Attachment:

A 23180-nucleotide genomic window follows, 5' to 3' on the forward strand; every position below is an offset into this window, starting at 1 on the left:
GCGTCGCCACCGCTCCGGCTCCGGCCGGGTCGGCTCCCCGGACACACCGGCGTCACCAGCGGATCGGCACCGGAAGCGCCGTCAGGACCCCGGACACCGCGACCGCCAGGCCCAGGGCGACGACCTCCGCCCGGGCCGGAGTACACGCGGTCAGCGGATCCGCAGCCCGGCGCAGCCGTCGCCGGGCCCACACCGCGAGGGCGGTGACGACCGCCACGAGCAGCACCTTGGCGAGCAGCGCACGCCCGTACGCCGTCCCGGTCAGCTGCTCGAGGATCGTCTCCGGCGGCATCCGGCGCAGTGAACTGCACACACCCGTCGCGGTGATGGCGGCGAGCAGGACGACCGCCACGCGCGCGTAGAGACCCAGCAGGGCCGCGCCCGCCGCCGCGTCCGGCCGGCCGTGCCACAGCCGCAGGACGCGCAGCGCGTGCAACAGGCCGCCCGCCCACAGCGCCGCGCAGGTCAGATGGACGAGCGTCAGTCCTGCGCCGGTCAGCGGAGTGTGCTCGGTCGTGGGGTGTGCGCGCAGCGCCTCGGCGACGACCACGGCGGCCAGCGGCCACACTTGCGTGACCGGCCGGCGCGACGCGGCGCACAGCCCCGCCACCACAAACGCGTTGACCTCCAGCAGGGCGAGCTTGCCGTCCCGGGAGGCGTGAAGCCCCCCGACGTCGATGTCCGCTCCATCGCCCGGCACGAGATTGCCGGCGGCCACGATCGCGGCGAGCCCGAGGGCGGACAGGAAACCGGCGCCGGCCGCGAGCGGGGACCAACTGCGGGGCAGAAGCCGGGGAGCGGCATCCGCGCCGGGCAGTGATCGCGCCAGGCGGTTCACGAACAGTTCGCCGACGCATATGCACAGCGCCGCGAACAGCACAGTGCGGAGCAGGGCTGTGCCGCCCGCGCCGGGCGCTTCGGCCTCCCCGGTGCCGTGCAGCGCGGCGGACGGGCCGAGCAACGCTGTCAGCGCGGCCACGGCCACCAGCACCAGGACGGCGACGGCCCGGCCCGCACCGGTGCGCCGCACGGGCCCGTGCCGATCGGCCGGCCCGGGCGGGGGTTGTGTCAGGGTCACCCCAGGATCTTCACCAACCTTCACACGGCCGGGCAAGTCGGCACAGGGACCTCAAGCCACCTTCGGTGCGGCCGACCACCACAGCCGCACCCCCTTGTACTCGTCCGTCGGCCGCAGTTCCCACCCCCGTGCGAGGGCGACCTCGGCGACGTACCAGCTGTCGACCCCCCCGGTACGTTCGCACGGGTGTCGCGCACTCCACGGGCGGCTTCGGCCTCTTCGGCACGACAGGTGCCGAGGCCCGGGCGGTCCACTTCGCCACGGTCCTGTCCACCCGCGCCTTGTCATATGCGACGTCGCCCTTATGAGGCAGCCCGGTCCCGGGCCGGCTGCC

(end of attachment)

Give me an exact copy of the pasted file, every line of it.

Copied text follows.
A 23180-nucleotide genomic window follows, 5' to 3' on the forward strand; every position below is an offset into this window, starting at 1 on the left:
GCGTCGCCACCGCTCCGGCTCCGGCCGGGTCGGCTCCCCGGACACACCGGCGTCACCAGCGGATCGGCACCGGAAGCGCCGTCAGGACCCCGGACACCGCGACCGCCAGGCCCAGGGCGACGACCTCCGCCCGGGCCGGAGTACACGCGGTCAGCGGATCCGCAGCCCGGCGCAGCCGTCGCCGGGCCCACACCGCGAGGGCGGTGACGACCGCCACGAGCAGCACCTTGGCGAGCAGCGCACGCCCGTACGCCGTCCCGGTCAGCTGCTCGAGGATCGTCTCCGGCGGCATCCGGCGCAGTGAACTGCACACACCCGTCGCGGTGATGGCGGCGAGCAGGACGACCGCCACGCGCGCGTAGAGACCCAGCAGGGCCGCGCCCGCCGCCGCGTCCGGCCGGCCGTGCCACAGCCGCAGGACGCGCAGCGCGTGCAACAGGCCGCCCGCCCACAGCGCCGCGCAGGTCAGATGGACGAGCGTCAGTCCTGCGCCGGTCAGCGGAGTGTGCTCGGTCGTGGGGTGTGCGCGCAGCGCCTCGGCGACGACCACGGCGGCCAGCGGCCACACTTGCGTGACCGGCCGGCGCGACGCGGCGCACAGCCCCGCCACCACAAACGCGTTGACCTCCAGCAGGGCGAGCTTGCCGTCCCGGGAGGCGTGAAGCCCCCCGACGTCGATGTCCGCTCCATCGCCCGGCACGAGATTGCCGGCGGCCACGATCGCGGCGAGCCCGAGGGCGGACAGGAAACCGGCGCCGGCCGCGAGCGGGGACCAACTGCGGGGCAGAAGCCGGGGAGCGGCATCCGCGCCGGGCAGTGATCGCGCCAGGCGGTTCACGAACAGTTCGCCGACGCATATGCACAGCGCCGCGAACAGCACAGTGCGGAGCAGGGCTGTGCCGCCCGCGCCGGGCGCTTCGGCCTCCCCGGTGCCGTGCAGCGCGGCGGACGGGCCGAGCAACGCTGTCAGCGCGGCCACGGCCACCAGCACCAGGACGGCGACGGCCCGGCCCGCACCGGTGCGCCGCACGGGCCCGTGCCGATCGGCCGGCCCGGGCGGGGGTTGTGTCAGGGTCACCCCAGGATCTTCACCAACCTTCACACGGCCGGGCAAGTCGGCACAGGGACCTCAAGCCACCTTCGGTGCGGCCGACCACCACAGCCGCACCCCCTTGTACTCGTCCGTCGGCCGCAGTTCCCACCCCCGTGCGAGGGCGACCTCGGCGACGTACCAGCTGTCGACCCCCCCGGTACGTTCGCACGGGTGTCGCGCACTCCACGGGCGGCTTCGGCCTCTTCGGCACGACAGGTGCCGAGGCCCGGGCGGTCCACTTCGCCACGGTCCTGTCCACCCGCGCCTTGTCATATGCGACGTCGCCCTTATGAGGCAGCCCGGTCCCGGGCCGGCTGCC